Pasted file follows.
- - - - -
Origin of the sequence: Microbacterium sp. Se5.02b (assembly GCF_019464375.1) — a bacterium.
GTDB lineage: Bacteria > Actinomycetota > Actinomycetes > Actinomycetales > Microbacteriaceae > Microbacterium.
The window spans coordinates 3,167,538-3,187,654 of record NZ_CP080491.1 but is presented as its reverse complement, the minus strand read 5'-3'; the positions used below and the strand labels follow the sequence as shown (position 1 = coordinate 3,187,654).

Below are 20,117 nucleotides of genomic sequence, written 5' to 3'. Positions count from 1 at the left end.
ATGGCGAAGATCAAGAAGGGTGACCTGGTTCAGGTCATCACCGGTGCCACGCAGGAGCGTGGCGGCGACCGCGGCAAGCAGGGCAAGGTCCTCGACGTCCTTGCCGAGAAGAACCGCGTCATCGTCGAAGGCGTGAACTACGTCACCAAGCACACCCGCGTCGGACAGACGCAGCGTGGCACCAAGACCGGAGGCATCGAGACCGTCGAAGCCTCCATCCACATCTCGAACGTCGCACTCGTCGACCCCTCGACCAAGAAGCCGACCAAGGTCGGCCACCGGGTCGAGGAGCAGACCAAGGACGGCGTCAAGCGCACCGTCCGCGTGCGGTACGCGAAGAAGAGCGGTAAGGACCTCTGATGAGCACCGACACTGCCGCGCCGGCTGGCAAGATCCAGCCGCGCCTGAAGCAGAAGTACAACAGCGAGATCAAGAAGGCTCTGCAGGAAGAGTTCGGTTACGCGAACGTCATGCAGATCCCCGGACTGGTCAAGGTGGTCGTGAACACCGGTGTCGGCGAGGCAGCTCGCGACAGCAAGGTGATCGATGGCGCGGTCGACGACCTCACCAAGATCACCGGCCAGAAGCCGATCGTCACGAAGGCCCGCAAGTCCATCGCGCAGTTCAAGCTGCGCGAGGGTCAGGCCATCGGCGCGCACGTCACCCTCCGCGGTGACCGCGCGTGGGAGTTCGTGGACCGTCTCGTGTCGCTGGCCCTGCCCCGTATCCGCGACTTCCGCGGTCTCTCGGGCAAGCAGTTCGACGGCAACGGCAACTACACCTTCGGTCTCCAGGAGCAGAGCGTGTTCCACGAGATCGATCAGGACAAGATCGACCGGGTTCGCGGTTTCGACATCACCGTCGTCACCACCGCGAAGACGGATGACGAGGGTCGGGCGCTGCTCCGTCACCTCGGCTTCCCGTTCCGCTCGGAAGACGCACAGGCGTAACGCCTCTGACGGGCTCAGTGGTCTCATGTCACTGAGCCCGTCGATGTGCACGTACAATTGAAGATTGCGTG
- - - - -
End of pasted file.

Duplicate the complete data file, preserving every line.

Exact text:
Origin of the sequence: Microbacterium sp. Se5.02b (assembly GCF_019464375.1) — a bacterium.
GTDB lineage: Bacteria > Actinomycetota > Actinomycetes > Actinomycetales > Microbacteriaceae > Microbacterium.
The window spans coordinates 3,167,538-3,187,654 of record NZ_CP080491.1 but is presented as its reverse complement, the minus strand read 5'-3'; the positions used below and the strand labels follow the sequence as shown (position 1 = coordinate 3,187,654).

Below are 20,117 nucleotides of genomic sequence, written 5' to 3'. Positions count from 1 at the left end.
ATGGCGAAGATCAAGAAGGGTGACCTGGTTCAGGTCATCACCGGTGCCACGCAGGAGCGTGGCGGCGACCGCGGCAAGCAGGGCAAGGTCCTCGACGTCCTTGCCGAGAAGAACCGCGTCATCGTCGAAGGCGTGAACTACGTCACCAAGCACACCCGCGTCGGACAGACGCAGCGTGGCACCAAGACCGGAGGCATCGAGACCGTCGAAGCCTCCATCCACATCTCGAACGTCGCACTCGTCGACCCCTCGACCAAGAAGCCGACCAAGGTCGGCCACCGGGTCGAGGAGCAGACCAAGGACGGCGTCAAGCGCACCGTCCGCGTGCGGTACGCGAAGAAGAGCGGTAAGGACCTCTGATGAGCACCGACACTGCCGCGCCGGCTGGCAAGATCCAGCCGCGCCTGAAGCAGAAGTACAACAGCGAGATCAAGAAGGCTCTGCAGGAAGAGTTCGGTTACGCGAACGTCATGCAGATCCCCGGACTGGTCAAGGTGGTCGTGAACACCGGTGTCGGCGAGGCAGCTCGCGACAGCAAGGTGATCGATGGCGCGGTCGACGACCTCACCAAGATCACCGGCCAGAAGCCGATCGTCACGAAGGCCCGCAAGTCCATCGCGCAGTTCAAGCTGCGCGAGGGTCAGGCCATCGGCGCGCACGTCACCCTCCGCGGTGACCGCGCGTGGGAGTTCGTGGACCGTCTCGTGTCGCTGGCCCTGCCCCGTATCCGCGACTTCCGCGGTCTCTCGGGCAAGCAGTTCGACGGCAACGGCAACTACACCTTCGGTCTCCAGGAGCAGAGCGTGTTCCACGAGATCGATCAGGACAAGATCGACCGGGTTCGCGGTTTCGACATCACCGTCGTCACCACCGCGAAGACGGATGACGAGGGTCGGGCGCTGCTCCGTCACCTCGGCTTCCCGTTCCGCTCGGAAGACGCACAGGCGTAACGCCTCTGACGGGCTCAGTGGTCTCATGTCACTGAGCCCGTCGATGTGCACGTACAATTGAAGATTGCGTG